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How to keep both Aqib Talib and Julian Edelman

Posted by Erik Frenz  February 27, 2014 07:00 AM

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The Patriots have two major decisions coming up with both cornerback Aqib Talib and wide receiver Julian Edelman both set to become free agents on March 11.

A tight salary cap situation might force them to pick one or the other, but if they want to get creative and if they think both are important enough to retain, there's a way they could keep both in a Patriots uniform for the 2014 season and beyond.

For starters, neither player is a top-of-the-market value. Both have significant injury histories, and Talib in particular was hobbled this past season with a hip injury. The 2013 season marked the first fully healthy, 16-game season of Edelman's career.

The copycat nature of the NFL may lead to Talib's value increasing a little bit, as teams search for that big-bodied cover corner to bring them one step closer to the Seattle Seahawks' "Legion of Boom" secondary which is loaded with size. Talib's 6-foot-1, 205-pound frame is comparable to Richard Sherman's 6-foot-3, 195-pound stature, although Sherman is quicker and has longer arms to lock up receivers in press coverage.

Based on Talib's talent alone, he could make a case to be one of the top five highest-paid cornerbacks in the league; add the injury history, and the off-field track record prior to his arrival in New England, and his stock goes down a bit. Overall, given where Talib stacks up compared to the other high-paid cornerbacks, he should make in the neighborhood of $8 to $9 million per year on his next deal, putting him right outside the top five highest average salaries for a cornerback.

Edelman, on the other hand, is arguably more valuable to the Patriots than any other NFL team for his chemistry with Tom Brady, who often locked in on Edelman toward the end of the season as the chemistry built and as the Patriots' options over the middle thinned out. In 2013, Edelman became just the third receiver in Patriots history to log over 100 receptions and the 10th to log over 1,000 receiving yards.

From this perspective, Edelman is worth no more than $6.5 million per year; slot receivers like Danny Amendola and Wes Welker made $5.7 and $6 million per year, respectively, last offseason.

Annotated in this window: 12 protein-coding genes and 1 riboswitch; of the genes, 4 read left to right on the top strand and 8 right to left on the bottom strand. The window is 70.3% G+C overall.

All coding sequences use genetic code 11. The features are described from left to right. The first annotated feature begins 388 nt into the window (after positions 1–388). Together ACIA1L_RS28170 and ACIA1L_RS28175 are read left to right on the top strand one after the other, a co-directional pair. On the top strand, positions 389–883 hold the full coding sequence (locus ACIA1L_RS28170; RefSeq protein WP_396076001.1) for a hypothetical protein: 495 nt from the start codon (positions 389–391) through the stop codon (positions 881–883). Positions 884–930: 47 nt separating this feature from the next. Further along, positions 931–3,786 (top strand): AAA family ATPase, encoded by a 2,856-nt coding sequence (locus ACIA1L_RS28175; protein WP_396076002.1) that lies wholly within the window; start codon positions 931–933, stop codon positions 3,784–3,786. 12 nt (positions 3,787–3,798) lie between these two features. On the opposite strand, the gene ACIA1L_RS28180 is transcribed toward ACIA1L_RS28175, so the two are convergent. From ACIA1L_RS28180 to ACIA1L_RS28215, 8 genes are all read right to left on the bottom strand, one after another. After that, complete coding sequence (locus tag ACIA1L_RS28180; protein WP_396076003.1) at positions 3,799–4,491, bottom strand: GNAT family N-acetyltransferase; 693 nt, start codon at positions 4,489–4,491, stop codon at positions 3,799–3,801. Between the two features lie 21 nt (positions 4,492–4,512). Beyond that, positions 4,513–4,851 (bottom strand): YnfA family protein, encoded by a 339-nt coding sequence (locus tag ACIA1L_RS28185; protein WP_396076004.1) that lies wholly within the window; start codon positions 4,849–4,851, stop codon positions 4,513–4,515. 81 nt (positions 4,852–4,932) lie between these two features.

Add Talib and Edelman's yearly averages together, and you're looking at somewhere between $14 and $16 million per year to keep both of them — keeping in mind that this is somewhat of an oversimplification of how contracts work, as the year-to-year cap charge for each player will most certainly change. In that sense, perhaps the Patriots could modify the numbers for each to make them more manageable in 2014, pushing the charges ahead to future years.

They may not have a choice, with only around $9.3 million in cap space to work with, according to Spotrac, a sports contracts and salary information website.

There are some moves the Patriots could make to free up some money in the meantime.

  • Defensive tackle Tommy Kelly is set to count for $2,656,250 against the cap, but the Patriots could get back $2,156,250 of that by cutting him.
  • Defensive tackle Isaac Sopoaga is on the books for $3.5 million next year, of which the Patriots could recoup $2.5 million by cutting him.
  • Guard Dan Connolly has a cap hit of $4,083,333 next year, but the Patriots could add nearly $3 million to the salary cap next year if they release him.
  • Safety Adrian Wilson will count $1,833,333 against the cap next year, but the Patriots could get back $1,166,666 of that by cutting him.

There's the possibility of restructuring any of those deals, which would also put some money in the Patriots' pocket, if they want to keep those players around — but it takes two sides to agree to a restructured contract. That being said, by cutting all four, the Patriots would save a total of $9,322,915 on the salary cap, putting them at roughly $18.6 million.

That would be just enough to sign both players, but that would leave them next to nothing for other free agents like running back LeGarrette Blount, linebacker Brandon Spikes and center Ryan Wendell — although the latter two might have left the fold, regardless. The Patriots also must keep about $5 million to sign their draft picks, and they like to keep another $5 to $10 million in pocket change to spend during the season in case of an emergency.

That's where the Patriots may have to start racking their brain finding a way to restructure key veterans like defensive tackle Vince Wilfork ($11.6 million cap charge in 2014) and left guard Logan Mankins ($10.5 million cap charge).

No matter how they do it, the Patriots will find it tough to keep everyone happy and in a Patriots uniform.

This blog is not written or edited by Boston.com or the Boston Globe.
The author is solely responsible for the content.

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About the author

Erik Frenz delivers analysis of the biggest news with the Patriots, including insight into the AFC East and New England's biggest rivals from a Patriots perspective. Erik is an interactive writer who engages his audience in his posts’ comments sections and on Twitter. Readers are encouraged to share their thoughts and ask questions. More »


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